Wednesday, 30 November 2016

Fake your online identity

Fake your online identity

Sharing your real personal info over the web leaves you open to spam and scams. Hayden Parkes (aka Robert Irvine) explains how to be someone else online

Generate a fake name and profile

There are times when you can’t avoid using your real name online - for example, when you’re paying for a product or service, or joining Facebook, which insists that “you will not provide any false personal information” ( For other sites, it’s both practical and advisable to adopt a pseudonym as a means of preventing online fraud and unwanted communication.

Inventing a fake name can be surprisingly tricky (and copying someone else’s could land you in legal trouble) so we recommend turning to the brilliant Fake Name Generator ( This ingenious website not only creates phoney monikers of your preferred gender and ’name set' - from American to Vietnamese - but generates a host of other info for your fictional alter ego. This includes a realistic address and postcode (or zip code for US names); a fake phone number that will be deemed valid by automated site tests; a birthday and star sign; physical characteristics such as height, weight and blood type; a job and car; and even your favourite colour. After using the service, we are now Hayden Parkes, a Toyota-driving environmental chemist from Hatton Heath.

There’s also an unofficial Fake Name Generator add-on for Firefox ( that lets you bring up made-up details, wherever you are on the web.

Use a disposable email address

Websites and apps often require you to register using your email address, so they can confirm who you are and potentially pester you with marketing messages - or “keep you informed of our latest offers”, as they put it. You can sidestep this intrusion of privacy and avoid the deluge of ‘grey mail’ and spam by creating a fake, temporary address using a disposable-email service. Sign up with the fake address, click the link in the confirmation message that arrives in your alternative inbox and you’ll be able to access the site without giving anything away.

There are dozens of free disposable-email services and our current favourite is MailDrop ( This couldn’t be easier to use: just enter the fake handle you’d like to use in the box on the homepage - for example, - and click Go. MailDrop will then create your temporary address and accompanying inbox, which you can log into by entering your chosen handle.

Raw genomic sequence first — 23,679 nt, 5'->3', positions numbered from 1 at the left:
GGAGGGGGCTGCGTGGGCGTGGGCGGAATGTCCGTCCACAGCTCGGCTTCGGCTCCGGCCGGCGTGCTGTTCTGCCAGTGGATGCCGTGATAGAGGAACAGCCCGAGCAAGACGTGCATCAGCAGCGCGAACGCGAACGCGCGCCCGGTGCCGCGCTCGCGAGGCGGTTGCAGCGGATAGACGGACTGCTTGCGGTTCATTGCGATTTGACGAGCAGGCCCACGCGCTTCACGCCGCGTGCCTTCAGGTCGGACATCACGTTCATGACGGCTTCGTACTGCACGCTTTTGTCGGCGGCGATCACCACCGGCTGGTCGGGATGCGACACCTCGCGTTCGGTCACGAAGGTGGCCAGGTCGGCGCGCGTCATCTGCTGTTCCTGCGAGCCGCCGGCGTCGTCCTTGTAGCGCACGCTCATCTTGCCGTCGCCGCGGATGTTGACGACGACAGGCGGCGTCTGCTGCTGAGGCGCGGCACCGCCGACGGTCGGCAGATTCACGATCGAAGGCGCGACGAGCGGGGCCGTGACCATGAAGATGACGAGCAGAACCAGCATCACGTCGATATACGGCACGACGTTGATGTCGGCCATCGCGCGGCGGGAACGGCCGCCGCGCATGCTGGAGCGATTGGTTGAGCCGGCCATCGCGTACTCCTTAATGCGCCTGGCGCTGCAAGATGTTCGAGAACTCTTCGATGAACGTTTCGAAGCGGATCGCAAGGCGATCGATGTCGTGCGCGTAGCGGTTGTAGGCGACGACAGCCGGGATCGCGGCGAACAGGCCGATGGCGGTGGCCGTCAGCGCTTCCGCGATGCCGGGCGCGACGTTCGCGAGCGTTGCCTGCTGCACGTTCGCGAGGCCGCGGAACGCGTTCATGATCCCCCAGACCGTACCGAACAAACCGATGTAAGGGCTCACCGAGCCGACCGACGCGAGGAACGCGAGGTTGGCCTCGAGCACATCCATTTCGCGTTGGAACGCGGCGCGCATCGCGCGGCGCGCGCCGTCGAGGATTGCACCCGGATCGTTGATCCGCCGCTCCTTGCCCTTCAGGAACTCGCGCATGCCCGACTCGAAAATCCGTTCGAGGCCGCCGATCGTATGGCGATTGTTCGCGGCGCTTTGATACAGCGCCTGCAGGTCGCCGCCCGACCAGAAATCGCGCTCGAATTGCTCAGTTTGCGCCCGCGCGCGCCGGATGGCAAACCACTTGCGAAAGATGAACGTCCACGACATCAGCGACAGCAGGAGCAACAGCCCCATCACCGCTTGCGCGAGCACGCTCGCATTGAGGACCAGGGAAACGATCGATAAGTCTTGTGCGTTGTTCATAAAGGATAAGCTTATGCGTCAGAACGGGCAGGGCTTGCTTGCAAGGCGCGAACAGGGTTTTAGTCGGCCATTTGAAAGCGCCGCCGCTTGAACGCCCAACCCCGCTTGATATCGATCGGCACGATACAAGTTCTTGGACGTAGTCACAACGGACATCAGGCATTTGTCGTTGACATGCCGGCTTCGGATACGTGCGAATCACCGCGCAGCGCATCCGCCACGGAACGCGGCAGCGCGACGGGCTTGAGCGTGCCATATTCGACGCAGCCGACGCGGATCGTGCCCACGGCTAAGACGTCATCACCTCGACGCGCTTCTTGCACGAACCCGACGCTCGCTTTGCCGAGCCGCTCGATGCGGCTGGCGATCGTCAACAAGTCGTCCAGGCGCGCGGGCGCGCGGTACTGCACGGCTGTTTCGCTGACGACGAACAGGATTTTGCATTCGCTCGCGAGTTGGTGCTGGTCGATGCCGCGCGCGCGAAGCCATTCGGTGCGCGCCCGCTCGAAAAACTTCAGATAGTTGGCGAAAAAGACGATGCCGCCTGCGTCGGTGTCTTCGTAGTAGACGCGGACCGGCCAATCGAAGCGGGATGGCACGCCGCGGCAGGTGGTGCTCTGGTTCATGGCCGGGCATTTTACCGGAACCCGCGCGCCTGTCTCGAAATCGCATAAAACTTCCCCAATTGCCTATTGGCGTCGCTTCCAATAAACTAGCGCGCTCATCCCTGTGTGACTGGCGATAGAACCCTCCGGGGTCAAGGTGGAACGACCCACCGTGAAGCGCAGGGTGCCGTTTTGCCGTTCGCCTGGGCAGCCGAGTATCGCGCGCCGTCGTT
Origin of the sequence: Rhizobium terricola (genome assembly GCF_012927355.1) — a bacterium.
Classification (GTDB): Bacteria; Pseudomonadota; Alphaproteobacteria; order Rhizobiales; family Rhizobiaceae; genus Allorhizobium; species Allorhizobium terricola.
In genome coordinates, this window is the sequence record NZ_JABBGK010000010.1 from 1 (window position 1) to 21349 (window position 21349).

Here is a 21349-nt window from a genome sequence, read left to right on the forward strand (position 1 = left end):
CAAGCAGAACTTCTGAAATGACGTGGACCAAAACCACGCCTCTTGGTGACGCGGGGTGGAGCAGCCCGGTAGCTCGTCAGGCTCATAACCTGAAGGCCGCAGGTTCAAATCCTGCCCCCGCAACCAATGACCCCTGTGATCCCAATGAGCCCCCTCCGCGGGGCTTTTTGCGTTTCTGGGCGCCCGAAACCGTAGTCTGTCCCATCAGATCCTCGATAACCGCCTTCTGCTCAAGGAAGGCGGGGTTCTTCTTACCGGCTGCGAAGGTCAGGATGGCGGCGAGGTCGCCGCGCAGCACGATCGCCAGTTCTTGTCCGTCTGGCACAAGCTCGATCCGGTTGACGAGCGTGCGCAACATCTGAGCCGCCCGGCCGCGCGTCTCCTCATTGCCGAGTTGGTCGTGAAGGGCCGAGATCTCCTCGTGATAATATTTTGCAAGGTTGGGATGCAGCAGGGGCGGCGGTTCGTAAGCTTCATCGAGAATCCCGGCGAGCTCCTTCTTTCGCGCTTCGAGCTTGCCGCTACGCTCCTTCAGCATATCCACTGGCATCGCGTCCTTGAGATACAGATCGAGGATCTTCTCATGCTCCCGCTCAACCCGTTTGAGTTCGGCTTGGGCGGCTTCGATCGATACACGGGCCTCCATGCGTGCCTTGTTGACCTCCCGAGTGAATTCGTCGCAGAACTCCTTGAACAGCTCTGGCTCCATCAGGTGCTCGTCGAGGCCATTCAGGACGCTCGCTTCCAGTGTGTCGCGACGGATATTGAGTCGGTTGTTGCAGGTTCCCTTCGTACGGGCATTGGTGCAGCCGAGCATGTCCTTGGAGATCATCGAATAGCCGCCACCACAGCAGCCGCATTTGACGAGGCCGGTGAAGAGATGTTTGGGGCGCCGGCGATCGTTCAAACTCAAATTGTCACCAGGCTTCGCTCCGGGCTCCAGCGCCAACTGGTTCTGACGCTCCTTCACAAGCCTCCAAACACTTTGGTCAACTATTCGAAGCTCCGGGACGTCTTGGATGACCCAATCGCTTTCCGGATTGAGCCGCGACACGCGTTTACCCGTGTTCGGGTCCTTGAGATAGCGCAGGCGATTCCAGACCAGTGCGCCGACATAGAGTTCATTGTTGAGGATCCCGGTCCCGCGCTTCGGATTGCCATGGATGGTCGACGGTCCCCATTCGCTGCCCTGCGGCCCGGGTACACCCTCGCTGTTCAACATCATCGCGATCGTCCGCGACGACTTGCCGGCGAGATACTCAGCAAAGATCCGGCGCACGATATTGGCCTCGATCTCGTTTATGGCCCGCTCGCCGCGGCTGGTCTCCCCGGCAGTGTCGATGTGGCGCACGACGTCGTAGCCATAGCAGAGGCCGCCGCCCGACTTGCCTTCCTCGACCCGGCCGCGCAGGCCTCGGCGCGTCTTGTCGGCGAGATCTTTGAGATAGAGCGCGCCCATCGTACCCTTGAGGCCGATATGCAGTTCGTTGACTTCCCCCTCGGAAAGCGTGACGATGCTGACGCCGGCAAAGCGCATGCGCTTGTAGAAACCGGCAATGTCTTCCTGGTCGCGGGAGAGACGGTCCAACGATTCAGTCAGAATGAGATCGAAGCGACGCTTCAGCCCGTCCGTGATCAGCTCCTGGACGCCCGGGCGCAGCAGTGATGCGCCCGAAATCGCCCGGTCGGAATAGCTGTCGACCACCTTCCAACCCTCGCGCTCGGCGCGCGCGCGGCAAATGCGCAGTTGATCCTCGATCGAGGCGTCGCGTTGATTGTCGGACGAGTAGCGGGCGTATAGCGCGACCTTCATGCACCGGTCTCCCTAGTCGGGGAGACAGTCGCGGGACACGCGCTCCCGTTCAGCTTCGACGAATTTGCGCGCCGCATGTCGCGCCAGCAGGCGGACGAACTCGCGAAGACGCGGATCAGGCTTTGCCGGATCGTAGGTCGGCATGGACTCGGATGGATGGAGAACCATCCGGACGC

Unlike similar services such as Mailinator (, MailDrop has its own spam filters - so even your fake account isn't swamped by junk mail - and provides your address with an unguessable alias for extra security. It also suggests bogus addresses if you can’t think of one yourself.

Fill in online forms using fake info

Entering your name, address and contact details when you fill in online forms is not only tedious (unless you have the info saved in your browser), but places your personal data one step closer to spammers and scammers. The Chrome extension Fake Data ( generates random but genuine-looking info and enters it in forms without you needing to type anything. Just right-click a text box - be it for your name, email or postal address, phone number or location - and choose the relevant option from Fake Data's side menu.

By default, the add-on is set to use US data, but you can change this to ‘en_GB' in its Options to get UK phone numbers, British locations and postcodes rather than zip codes. You can also save custom data to enter in forms by right-clicking. Note that unlike the disposable examples in the previous tip, the fake email addresses created by Fake Data aren’t linked to an actual inbox, so don’t use it if you need to confirm your registration.